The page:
In the instant case, the court first charged the jury in the exact language of the indictment that the defendant "did create the impression . . . which was false and which the accused knew and believed to be false . . ." This indictment is clearly laid under subsection (a) of Code 26-1803. However, the court later charged the jury on the exact language of both subsections (a) and (b). This was error. See Vickers v. State, 124 Ga. App. 752 (186 SE2d 157). Although it was error, we do not find prejudicial error, because to prove subsection (a) the prosecution had to prove, as alleged in the indictment, that the defendant "did create the impression (that payment would be made by check No. 403) which was false and which accused knew and believed to be false." Under subsection (b) the prosecution had to prove that the defendant "previously created or confirmed" a "false impression" that the payment would be made by check No. 403, which he knew was false as he had created or confirmed the false impression, and in addition the prosecution had to prove that the defendant "failed to correct" such false impression. Accordingly, to prove subsection (b) the prosecution had to prove everything it had to prove in subsection (a) plus the additional element of defendant's "failure to correct" the false impression he created. Thus, defendant could not be harmed by making the prosecution prove everything it had to prove in subsection (a) plus the additional burden imposed by subsection (b). Error, to be reversible, must be harmful, and where a charge, although error, is favorable to the defendant, it is insufficient to cause reversal. McCall v. State, 87 Ga. App. 185 (4) (73 SE2d 245); Bridges v. State, 106 Ga. App. 363 (1) (126 SE2d 903); Delta Corp. v. Knight, 109 Ga. App. 3, 7 (5) (135 SE2d 56). Nor was it subject to the complaint that it confused or misled the jury, since the only effect it could possibly have had upon the jury was to require the state to prove an additional element to those enumerated in subsection (a). Cf. Payne v. Norris, 88 Ga. App. 850, 854 (2) (78 SE2d 351). We find no prejudice to defendant in requiring the state to prove more than the indictment charged.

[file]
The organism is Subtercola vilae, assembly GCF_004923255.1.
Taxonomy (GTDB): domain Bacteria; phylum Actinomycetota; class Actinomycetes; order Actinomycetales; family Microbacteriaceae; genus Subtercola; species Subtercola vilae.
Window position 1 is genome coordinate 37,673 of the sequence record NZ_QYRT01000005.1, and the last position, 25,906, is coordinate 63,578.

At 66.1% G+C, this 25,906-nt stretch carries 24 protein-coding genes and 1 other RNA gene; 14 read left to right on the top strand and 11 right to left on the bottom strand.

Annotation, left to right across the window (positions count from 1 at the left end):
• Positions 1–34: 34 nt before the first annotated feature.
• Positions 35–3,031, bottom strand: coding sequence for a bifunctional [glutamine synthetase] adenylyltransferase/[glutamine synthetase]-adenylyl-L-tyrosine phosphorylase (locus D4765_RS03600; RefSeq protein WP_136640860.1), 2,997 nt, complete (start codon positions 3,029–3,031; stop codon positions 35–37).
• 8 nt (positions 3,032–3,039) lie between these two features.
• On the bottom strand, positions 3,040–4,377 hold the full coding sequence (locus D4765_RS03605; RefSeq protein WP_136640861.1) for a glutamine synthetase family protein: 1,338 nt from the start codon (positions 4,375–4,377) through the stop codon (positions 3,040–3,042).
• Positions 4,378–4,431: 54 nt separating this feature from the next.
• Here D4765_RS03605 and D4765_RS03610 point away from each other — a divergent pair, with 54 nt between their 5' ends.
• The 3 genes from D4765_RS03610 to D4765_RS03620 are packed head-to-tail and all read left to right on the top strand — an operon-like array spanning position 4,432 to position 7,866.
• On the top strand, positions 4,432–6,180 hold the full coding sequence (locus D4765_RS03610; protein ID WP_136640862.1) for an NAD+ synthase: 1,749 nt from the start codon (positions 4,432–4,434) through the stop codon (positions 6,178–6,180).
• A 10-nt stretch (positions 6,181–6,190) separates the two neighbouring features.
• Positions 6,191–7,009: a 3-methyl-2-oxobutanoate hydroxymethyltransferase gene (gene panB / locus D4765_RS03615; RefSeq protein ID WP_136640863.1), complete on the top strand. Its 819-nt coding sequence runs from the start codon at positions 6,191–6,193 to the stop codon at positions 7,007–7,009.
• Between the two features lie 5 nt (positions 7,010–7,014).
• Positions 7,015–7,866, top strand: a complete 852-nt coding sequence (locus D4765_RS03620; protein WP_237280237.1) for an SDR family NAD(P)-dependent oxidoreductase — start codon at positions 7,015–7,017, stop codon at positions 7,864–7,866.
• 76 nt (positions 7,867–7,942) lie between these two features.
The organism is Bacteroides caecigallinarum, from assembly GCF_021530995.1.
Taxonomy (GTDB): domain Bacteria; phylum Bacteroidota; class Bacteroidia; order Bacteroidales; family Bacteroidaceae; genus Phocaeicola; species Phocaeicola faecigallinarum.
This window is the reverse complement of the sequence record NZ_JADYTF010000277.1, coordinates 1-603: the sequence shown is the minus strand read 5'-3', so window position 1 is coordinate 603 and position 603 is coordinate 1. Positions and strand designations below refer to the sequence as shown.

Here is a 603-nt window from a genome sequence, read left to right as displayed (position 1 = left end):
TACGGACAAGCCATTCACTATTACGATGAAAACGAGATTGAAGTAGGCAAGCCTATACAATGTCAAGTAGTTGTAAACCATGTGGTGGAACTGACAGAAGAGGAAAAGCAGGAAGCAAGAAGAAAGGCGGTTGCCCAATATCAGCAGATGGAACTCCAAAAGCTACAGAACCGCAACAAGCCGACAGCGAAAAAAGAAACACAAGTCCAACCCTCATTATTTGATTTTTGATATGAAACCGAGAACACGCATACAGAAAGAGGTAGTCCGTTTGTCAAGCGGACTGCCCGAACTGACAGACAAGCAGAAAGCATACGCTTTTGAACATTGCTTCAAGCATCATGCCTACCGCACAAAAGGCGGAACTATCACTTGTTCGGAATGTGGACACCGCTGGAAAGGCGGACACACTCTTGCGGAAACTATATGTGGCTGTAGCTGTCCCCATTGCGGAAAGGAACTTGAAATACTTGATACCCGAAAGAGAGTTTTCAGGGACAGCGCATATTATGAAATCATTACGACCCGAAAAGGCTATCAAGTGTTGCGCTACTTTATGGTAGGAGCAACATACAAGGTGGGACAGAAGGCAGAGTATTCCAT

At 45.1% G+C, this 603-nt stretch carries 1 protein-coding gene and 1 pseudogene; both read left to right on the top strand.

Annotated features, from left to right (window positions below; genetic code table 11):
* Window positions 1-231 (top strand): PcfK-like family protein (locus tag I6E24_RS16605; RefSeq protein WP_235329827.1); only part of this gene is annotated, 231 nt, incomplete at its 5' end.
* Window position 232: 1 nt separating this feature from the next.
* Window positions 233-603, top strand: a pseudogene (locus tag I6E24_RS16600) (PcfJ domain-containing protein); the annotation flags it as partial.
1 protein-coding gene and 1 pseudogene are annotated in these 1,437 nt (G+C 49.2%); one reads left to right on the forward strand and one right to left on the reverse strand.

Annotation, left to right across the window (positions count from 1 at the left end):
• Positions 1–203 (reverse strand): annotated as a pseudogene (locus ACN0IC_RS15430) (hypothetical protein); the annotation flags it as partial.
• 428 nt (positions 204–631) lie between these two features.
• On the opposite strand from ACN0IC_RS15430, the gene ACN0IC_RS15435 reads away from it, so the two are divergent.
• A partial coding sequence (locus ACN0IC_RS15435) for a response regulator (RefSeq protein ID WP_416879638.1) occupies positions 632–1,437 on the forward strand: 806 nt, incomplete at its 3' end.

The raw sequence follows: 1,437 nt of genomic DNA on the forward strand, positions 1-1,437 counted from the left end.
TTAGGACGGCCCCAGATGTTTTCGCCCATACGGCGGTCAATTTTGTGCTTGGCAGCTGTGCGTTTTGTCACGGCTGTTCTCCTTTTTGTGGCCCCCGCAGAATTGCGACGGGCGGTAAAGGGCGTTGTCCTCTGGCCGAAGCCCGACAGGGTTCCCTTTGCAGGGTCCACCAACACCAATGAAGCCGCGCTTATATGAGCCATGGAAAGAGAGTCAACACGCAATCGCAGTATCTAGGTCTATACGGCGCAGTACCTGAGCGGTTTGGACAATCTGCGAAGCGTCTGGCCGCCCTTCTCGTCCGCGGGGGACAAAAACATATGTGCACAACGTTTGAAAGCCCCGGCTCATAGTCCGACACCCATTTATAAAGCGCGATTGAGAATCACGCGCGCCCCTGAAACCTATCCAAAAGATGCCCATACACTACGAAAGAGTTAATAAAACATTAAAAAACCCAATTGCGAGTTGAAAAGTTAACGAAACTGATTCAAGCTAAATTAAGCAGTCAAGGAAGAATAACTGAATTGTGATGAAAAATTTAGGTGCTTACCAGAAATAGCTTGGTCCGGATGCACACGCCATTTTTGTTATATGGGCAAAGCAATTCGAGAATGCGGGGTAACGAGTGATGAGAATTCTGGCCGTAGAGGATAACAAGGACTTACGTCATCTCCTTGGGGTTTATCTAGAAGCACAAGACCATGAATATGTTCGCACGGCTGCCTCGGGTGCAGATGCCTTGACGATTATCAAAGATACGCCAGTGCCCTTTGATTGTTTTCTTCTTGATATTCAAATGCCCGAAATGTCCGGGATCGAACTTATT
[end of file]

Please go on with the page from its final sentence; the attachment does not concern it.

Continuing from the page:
3. The remaining enumerations are without merit.
William H. Ison, District Attorney, for appellee.
Gerald Issac Sassoon, pro se.
SUBMITTED MARCH 2, 1976 -- DECIDED MARCH 18, 1976.
Friday May 22 08:43 EDT